Although the number of women in higher education is growing, they have yet to achieve equity. This gap is prominent in dentistry, where men outnumber women in school and in practice. In the 1960s, 10 percent of students in medical, law and MBA programs were women. In the 1990s, the number of graduate student women began to outnumber men.
According to a 2014 report from the White House Council of Economic Advisors, among students in the 25–34 age bracket, female students are 48 times more likely than men to have finished graduate school.
A February 2015 article published in Nature explains that women with bachelor’s degrees are as likely as men to enter Ph.D. programs, though this may be due to fewer men following that track. The article suggests job prospects for Ph.D.’s aren’t as appealing anymore, leading to lower enrollment rates. Women are less likely to pursue careers in academia after a Ph.D., choosing instead to enter professions such as the health sciences.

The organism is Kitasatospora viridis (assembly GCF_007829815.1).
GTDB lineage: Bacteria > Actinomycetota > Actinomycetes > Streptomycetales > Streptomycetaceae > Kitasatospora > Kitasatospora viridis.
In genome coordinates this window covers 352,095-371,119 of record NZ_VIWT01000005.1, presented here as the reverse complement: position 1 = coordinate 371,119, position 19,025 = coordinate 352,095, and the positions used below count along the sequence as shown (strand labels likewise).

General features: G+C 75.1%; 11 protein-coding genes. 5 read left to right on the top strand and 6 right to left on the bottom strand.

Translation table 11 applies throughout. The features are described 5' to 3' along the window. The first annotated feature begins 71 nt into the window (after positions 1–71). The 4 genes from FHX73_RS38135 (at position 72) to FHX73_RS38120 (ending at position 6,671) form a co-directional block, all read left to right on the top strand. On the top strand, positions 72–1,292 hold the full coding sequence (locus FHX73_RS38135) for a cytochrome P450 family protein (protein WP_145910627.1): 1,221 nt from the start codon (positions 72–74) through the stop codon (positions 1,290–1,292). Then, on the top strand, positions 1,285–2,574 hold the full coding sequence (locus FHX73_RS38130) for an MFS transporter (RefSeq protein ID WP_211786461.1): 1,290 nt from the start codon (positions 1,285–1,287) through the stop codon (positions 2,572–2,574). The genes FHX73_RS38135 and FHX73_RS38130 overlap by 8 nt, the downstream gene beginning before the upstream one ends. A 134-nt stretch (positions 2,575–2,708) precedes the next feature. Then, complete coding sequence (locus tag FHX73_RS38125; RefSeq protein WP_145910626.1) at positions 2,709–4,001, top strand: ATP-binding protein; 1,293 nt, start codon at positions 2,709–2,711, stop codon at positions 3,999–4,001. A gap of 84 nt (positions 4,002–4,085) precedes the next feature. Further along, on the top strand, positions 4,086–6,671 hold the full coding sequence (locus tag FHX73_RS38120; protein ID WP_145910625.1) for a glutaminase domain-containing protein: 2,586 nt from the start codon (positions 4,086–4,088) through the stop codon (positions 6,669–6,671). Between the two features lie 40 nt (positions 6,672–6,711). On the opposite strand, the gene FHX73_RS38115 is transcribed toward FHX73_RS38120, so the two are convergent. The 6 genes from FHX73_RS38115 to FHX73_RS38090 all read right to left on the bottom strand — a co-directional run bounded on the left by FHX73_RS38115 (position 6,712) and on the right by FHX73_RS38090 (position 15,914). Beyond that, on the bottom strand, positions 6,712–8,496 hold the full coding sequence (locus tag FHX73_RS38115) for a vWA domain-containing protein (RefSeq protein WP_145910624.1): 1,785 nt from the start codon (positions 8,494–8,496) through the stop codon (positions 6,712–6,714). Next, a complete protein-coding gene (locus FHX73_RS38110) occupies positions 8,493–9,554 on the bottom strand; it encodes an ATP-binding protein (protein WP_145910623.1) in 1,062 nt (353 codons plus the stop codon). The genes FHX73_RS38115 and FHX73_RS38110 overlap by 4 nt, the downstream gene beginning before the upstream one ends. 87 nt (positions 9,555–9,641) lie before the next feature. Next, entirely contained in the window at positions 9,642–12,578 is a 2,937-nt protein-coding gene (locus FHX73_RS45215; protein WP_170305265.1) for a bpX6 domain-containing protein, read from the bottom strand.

Read the rest of this article in the January 2017 issue of Contour.
~Taylor Cohen, Las Vegas ’18, and Rachel Bush, Las Vegas ’18